That's because of the board's general passivity and its dependence on a few key hires to drive change.
The Wall Street Journal estimated Steinhafel's lovely parting gifts were worth $37.8 million, while USA Today guessed he will eventually get $55 million or more, based on past policies. The announcement of his departure came in a terse press release.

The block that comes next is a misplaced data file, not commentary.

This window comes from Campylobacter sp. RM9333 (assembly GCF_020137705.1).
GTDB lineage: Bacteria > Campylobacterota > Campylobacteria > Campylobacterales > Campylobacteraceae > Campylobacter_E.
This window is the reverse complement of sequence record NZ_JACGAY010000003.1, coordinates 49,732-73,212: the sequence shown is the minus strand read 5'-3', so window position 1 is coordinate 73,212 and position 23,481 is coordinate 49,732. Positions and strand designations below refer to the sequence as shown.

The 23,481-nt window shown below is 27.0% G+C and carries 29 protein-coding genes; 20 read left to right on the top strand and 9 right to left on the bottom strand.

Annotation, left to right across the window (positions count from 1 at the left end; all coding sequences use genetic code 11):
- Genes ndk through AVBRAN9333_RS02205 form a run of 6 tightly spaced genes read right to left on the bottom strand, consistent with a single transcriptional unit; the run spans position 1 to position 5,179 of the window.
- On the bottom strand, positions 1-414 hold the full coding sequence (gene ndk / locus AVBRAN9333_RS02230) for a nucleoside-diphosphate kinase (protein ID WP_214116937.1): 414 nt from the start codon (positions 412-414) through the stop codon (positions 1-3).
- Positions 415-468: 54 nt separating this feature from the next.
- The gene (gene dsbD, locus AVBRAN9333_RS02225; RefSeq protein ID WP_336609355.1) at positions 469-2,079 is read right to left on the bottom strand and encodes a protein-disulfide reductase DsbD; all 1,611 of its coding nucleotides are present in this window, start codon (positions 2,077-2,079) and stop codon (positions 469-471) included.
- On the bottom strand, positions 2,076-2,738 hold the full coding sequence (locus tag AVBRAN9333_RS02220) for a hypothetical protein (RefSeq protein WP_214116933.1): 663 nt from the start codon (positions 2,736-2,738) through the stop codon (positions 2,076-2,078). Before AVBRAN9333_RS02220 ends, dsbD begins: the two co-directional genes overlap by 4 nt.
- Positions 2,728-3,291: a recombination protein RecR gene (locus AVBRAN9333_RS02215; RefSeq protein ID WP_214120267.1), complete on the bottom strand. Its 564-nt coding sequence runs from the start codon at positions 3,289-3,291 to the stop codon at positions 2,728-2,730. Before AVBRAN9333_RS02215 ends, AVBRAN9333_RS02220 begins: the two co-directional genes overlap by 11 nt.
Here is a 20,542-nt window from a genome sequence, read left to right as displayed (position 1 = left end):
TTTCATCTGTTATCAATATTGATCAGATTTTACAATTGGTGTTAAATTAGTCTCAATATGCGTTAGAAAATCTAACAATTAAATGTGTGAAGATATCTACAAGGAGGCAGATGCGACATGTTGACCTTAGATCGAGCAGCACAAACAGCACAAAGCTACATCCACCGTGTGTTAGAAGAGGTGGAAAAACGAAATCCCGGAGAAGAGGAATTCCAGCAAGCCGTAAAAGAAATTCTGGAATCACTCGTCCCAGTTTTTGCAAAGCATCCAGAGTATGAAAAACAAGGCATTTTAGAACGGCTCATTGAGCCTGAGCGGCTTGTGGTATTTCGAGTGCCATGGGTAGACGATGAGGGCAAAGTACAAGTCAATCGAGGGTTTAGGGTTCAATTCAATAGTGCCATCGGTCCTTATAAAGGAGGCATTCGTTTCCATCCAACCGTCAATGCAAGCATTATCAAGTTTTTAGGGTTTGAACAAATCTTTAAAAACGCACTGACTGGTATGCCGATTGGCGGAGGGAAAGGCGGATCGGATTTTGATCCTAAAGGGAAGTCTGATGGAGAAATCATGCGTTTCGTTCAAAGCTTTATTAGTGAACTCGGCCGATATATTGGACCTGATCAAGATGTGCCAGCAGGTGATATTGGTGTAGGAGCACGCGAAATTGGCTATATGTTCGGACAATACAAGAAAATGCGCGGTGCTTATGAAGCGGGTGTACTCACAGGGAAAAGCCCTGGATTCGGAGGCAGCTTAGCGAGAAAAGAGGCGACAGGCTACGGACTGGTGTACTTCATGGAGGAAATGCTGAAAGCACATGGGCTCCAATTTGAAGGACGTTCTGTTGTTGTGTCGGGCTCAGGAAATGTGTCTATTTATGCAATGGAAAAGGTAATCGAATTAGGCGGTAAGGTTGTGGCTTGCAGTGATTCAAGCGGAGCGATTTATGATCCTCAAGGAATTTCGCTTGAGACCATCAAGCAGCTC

If that sounds like a lot of money Steinhafel's predecessor, Robert Ulrich, had accumulated deferred pay and pension benefits worth more than $140 million when he left in 2007.
Those numbers must be going over well in Target's employee ranks, where many people earn minimum wage. The National Employment Law Project identified Target as the fourth largest low-wage employer in the U.S., with a total workforce of 365,000.
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